The FBI told Israel that it wanted Pegasus’ surveillance tool for investigation

WASHINGTON – The FBI informed the Israeli government in a 2018 letter that it had purchased Pegasus, a popular spy tool, to collect data from mobile phones to support ongoing investigations, the clearest textual evidence to date that the office weighed using spyware as tools. of law enforcement.

The FBI’s information on Pegasus’ intended use came in a letter from a senior FBI official to the Israeli Ministry of Defense which was reviewed by The New York Times. Pegasus is produced by an Israeli company, the NSO Group, which needs to obtain approval from the Israeli government before selling the hacking equipment to a foreign government.

The 2018 letter, written by an official in the FBI’s technology technology unit, stated that the office intends to use Pegasus “for data collection from mobile devices for the prevention and investigation of crime and terrorism, in compliance with privacy and security laws. national. ”

The Times revealed in January that the FBI bought Pegasus in 2018 and, for the next two years, tried spyware at a secret facility in New Jersey.

Since the publication of the article, FBI officials have admitted that they considered sending Pegasus but insisted that the office purchased a spy tool specifically for testing and evaluation – in part to assess how opponents could use it. They said the office had never used spyware in any operation.

During a parliamentary session in March, FBI director Christopher A. Wray said the office had purchased “small licenses” for testing and evaluation “as part of our routine responsibilities to evaluate technologies that are external, not just from The prospect of being able to use them one day legally, but also, more importantly, what security concerns these products offer. ”

“So, it’s very different from using it to detect anyone,” he said.

The Times revealed that the FBI also received protests by the NSO of a different spy tool, the Phantom, which could do what Pegasus can’t – target and infiltrate American mobile phone numbers. After the protests, government attorneys spent many years discussing whether to buy and send a Phantom. It was not until last summer that the FBI and the Law Department decided not to send NSO hacking tools into operation.

The FBI has paid about $ 5 million to the NSO since the office bought Pegasus for the first time.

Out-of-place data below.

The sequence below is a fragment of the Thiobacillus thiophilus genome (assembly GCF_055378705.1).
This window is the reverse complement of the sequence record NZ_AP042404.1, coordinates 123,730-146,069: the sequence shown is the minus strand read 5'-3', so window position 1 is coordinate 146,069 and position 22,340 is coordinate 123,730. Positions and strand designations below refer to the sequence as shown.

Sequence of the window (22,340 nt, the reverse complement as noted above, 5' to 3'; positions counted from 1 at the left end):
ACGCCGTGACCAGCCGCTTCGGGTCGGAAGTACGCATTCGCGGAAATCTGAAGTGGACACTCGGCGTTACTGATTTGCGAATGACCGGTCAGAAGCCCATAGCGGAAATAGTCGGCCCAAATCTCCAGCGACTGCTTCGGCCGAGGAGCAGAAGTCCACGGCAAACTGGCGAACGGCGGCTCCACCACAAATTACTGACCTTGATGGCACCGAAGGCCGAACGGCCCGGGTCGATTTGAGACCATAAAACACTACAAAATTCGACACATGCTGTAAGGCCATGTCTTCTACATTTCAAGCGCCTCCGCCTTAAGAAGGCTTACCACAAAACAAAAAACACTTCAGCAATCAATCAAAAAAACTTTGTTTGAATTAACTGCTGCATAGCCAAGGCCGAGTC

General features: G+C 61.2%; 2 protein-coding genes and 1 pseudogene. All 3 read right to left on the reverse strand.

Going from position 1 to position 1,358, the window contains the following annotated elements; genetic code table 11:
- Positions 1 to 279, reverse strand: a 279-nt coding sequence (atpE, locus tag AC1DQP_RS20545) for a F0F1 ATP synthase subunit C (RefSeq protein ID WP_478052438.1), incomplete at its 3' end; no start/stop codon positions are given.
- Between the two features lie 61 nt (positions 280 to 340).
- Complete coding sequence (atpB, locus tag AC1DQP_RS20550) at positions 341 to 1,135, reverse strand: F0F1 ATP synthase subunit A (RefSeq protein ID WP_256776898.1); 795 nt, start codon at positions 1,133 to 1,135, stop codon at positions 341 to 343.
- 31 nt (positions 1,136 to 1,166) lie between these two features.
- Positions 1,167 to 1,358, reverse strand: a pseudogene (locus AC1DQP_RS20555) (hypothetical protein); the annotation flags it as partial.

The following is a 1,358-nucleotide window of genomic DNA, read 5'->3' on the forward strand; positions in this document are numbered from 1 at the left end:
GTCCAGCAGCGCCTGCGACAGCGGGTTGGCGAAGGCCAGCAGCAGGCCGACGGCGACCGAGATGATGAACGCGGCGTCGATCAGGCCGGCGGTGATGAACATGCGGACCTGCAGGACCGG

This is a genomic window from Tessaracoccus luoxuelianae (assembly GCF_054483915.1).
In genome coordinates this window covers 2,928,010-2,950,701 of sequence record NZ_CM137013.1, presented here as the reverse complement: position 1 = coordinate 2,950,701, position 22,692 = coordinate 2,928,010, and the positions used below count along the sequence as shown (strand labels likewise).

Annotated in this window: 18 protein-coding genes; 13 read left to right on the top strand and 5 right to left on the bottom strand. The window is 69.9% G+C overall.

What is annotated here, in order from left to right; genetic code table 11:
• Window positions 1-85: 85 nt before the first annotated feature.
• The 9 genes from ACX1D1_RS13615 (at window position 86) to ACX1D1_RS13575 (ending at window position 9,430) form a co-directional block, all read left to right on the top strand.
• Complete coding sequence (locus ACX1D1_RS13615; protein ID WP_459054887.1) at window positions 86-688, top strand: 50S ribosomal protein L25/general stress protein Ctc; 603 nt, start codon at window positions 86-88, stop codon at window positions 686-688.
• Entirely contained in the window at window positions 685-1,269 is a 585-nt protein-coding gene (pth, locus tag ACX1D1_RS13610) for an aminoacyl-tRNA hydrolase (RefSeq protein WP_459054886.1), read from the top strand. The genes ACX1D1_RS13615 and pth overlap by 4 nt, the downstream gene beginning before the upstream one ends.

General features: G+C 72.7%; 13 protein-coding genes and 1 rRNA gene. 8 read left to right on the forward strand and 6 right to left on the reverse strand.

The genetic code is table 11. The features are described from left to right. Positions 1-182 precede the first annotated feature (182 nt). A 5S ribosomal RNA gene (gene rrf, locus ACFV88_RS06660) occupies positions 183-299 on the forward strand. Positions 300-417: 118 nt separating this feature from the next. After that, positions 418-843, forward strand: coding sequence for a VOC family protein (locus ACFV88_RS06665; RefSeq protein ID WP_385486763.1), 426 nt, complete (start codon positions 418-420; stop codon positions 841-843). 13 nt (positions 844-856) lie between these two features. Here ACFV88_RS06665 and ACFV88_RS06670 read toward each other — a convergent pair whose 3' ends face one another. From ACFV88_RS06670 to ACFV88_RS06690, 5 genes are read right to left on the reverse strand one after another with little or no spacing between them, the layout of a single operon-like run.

The Times newspaper has sued the FBI under the Freedom of Information Act for office documents related to the purchase, trial and possibly deployment of NSO spyware tools. During a court hearing last month, a federal judge set a August 31 deadline for the FBI to issue all necessary documents or contempt. State attorneys said the office had so far identified more than 400 pages of documents that responded to the request.

An FBI letter to the NSO, dated December 4, 2018, stated that “the US government will not sell, submit or transfer otherwise to any other party on any terms without the prior approval of the Israeli government.”

Cathy L. Milhoan, a spokeswoman for the FBI, said the office was “working hard to stay abreast of emerging technologies and businesses.”

“The FBI bought a license to investigate the possible future use of NSO products and security issues that could expose the product,” he continued. “As part of this process, the FBI met the requirements of the Israeli Export Control Agency. After testing and evaluation, the FBI chose not to use the product in any investigation.”

A Times article in January revealed that the CIA in 2018 planned and paid for the Djibouti government to get Pegasus to assist his government in counter-terrorism operations, despite long-standing concerns about human rights abuses there.

Pegasus is a tool called zero detection – it can extract everything from the target phone remotely, including photos, contacts, messages and video recordings, without the user clicking the phishing link to give Pegasus remote access. It can also turn the phone into surveillance and secret recording devices, allowing the phone to spy on its owner.

The NSO has sold Pegasus to several countries, which have used spyware as part of an investigation into terrorist networks, children’s rings and drug lords. But it has also been misused by authoritarian and democratic governments to spy on journalists, human rights activists, and political opponents.

On Tuesday, the head of a Spanish spy agency was fired following a recent revelation that Spanish officials had circulated and were victims of Pegasus’ spy programs.

The dismissal of the officer, Paz Esteban, came just days after the Spanish government said phone calls from senior Spanish officials, including Prime Minister Pedro Sánchez and Defense Minister Margarita Robles, had been leaked last year by Pegasus. It was also recently revealed that the Spanish government had used Pegasus to intercept cell phones of separatist Catalan politicians.

Israel has used the tool as a means of dialogue in diplomatic talks, especially in secret talks that led to the so-called Abrahamic Accords that weakened relations between Israel and some of its historic Arab enemies.

In November, the Biden administration placed the NSO and other Israeli companies on the “blacklist” of companies that are banned from doing business with US companies. The Department of Commerce said the companies’ intelligence tools “enabled foreign governments to carry out international repression, which is a system of authoritarian regimes targeting dissidents, journalists and activists outside their free borders to silence the opposition.”

Mark Mazzetti reports from Washington, and Ronen Bergman from Tel Aviv.

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